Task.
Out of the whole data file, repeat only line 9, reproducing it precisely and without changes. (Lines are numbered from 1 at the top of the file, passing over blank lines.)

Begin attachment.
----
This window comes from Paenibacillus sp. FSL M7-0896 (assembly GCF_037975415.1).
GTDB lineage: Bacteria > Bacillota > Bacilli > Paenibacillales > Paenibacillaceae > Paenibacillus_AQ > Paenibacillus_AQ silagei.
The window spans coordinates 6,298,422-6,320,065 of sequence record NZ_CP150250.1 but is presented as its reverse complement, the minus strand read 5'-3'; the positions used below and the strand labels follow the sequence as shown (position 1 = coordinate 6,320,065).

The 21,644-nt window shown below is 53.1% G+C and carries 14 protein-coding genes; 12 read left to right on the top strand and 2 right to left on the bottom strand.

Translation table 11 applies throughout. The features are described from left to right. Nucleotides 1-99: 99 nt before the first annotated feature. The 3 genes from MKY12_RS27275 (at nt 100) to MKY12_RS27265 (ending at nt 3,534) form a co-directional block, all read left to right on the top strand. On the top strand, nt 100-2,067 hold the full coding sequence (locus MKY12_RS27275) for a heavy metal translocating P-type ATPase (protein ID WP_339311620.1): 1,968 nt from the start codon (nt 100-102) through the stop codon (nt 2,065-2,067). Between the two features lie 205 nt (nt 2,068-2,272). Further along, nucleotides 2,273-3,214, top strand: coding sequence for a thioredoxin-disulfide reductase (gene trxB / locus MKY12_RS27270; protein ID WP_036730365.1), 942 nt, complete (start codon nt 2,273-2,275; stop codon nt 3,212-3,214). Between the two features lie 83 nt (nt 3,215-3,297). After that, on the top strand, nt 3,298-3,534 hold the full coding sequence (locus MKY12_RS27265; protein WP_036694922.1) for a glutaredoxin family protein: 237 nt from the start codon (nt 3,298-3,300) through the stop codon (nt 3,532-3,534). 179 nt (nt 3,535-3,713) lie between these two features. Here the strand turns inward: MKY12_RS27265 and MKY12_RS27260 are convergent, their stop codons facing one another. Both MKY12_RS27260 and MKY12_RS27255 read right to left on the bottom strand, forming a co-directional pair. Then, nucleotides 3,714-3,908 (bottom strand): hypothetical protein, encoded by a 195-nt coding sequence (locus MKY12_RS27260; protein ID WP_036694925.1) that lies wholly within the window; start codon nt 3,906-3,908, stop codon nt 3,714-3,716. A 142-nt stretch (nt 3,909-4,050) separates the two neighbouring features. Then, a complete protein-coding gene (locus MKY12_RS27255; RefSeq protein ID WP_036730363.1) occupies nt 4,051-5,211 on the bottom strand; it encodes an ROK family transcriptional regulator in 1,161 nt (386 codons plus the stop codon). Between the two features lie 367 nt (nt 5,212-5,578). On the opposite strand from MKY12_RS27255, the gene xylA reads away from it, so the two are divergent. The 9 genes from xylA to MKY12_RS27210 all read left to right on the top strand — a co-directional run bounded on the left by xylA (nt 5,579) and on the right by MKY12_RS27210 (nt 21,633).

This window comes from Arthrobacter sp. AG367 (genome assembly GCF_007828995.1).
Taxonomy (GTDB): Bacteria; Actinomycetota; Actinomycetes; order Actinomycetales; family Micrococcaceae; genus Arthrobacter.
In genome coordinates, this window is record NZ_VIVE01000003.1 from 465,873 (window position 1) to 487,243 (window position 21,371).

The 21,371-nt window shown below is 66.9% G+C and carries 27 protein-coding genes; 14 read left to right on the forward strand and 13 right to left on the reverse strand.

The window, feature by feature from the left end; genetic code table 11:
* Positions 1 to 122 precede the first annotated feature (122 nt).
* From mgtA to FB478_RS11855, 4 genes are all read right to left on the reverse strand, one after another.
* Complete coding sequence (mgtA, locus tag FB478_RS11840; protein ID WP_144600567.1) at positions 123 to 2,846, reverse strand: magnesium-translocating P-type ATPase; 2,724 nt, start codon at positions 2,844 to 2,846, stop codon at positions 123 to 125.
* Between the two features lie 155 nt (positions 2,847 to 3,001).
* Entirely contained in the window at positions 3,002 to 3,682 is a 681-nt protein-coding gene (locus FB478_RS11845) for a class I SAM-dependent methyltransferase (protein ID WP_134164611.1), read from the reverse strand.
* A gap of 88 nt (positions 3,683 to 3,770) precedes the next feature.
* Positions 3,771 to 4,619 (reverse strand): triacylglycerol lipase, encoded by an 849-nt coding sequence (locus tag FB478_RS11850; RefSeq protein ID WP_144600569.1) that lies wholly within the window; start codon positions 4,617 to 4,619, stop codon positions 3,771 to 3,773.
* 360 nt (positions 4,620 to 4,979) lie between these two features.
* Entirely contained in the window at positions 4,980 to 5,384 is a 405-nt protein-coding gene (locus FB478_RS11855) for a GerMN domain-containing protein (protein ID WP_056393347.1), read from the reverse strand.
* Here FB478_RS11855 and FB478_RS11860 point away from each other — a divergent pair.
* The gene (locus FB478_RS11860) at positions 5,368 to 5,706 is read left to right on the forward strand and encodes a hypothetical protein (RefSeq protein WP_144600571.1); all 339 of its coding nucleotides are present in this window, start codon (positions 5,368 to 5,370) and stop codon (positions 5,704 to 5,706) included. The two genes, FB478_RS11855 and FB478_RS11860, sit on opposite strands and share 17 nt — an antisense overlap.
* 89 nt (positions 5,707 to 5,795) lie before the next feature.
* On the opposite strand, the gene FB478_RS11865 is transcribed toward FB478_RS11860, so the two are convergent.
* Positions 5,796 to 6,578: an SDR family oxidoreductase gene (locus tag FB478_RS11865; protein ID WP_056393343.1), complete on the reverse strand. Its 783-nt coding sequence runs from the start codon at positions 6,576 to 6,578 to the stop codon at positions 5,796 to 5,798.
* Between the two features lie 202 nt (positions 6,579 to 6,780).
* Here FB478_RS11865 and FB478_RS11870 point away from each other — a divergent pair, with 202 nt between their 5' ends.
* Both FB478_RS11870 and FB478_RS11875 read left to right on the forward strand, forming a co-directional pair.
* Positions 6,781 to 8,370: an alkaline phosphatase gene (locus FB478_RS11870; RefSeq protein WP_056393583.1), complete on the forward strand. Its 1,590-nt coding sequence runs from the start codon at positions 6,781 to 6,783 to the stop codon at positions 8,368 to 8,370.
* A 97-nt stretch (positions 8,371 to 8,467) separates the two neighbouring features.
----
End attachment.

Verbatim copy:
The 21,371-nt window shown below is 66.9% G+C and carries 27 protein-coding genes; 14 read left to right on the forward strand and 13 right to left on the reverse strand.